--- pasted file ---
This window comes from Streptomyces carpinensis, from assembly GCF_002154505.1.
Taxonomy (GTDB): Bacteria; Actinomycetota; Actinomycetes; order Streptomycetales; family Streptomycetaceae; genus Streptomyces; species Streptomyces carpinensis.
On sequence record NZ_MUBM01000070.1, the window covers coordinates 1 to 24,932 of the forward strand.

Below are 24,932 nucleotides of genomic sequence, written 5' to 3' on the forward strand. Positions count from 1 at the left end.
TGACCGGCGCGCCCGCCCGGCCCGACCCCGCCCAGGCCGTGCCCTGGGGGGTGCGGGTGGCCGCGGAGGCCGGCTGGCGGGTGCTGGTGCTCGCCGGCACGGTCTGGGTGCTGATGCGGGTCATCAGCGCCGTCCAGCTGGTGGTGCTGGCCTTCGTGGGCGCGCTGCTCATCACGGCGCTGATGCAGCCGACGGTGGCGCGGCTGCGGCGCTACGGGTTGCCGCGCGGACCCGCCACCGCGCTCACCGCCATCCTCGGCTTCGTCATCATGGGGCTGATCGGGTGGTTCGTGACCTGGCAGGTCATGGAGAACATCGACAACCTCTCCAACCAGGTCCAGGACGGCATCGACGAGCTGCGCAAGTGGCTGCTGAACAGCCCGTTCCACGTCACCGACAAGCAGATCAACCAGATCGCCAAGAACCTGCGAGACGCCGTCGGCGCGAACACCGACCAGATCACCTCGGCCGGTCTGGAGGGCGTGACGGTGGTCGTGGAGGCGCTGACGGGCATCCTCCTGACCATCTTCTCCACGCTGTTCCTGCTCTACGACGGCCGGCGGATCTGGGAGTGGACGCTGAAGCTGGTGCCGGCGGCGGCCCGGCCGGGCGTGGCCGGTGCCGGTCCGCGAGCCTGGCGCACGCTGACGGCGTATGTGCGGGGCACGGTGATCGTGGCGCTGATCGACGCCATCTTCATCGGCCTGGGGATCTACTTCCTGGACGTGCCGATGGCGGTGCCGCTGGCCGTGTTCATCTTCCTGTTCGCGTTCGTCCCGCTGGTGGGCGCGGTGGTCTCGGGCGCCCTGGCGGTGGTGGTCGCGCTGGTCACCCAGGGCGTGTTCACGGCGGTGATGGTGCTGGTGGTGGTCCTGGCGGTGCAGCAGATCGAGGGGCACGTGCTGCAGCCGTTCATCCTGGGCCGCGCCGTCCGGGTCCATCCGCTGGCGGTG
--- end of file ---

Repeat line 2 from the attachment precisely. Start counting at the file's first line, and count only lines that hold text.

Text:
Taxonomy (GTDB): Bacteria; Actinomycetota; Actinomycetes; order Streptomycetales; family Streptomycetaceae; genus Streptomyces; species Streptomyces carpinensis.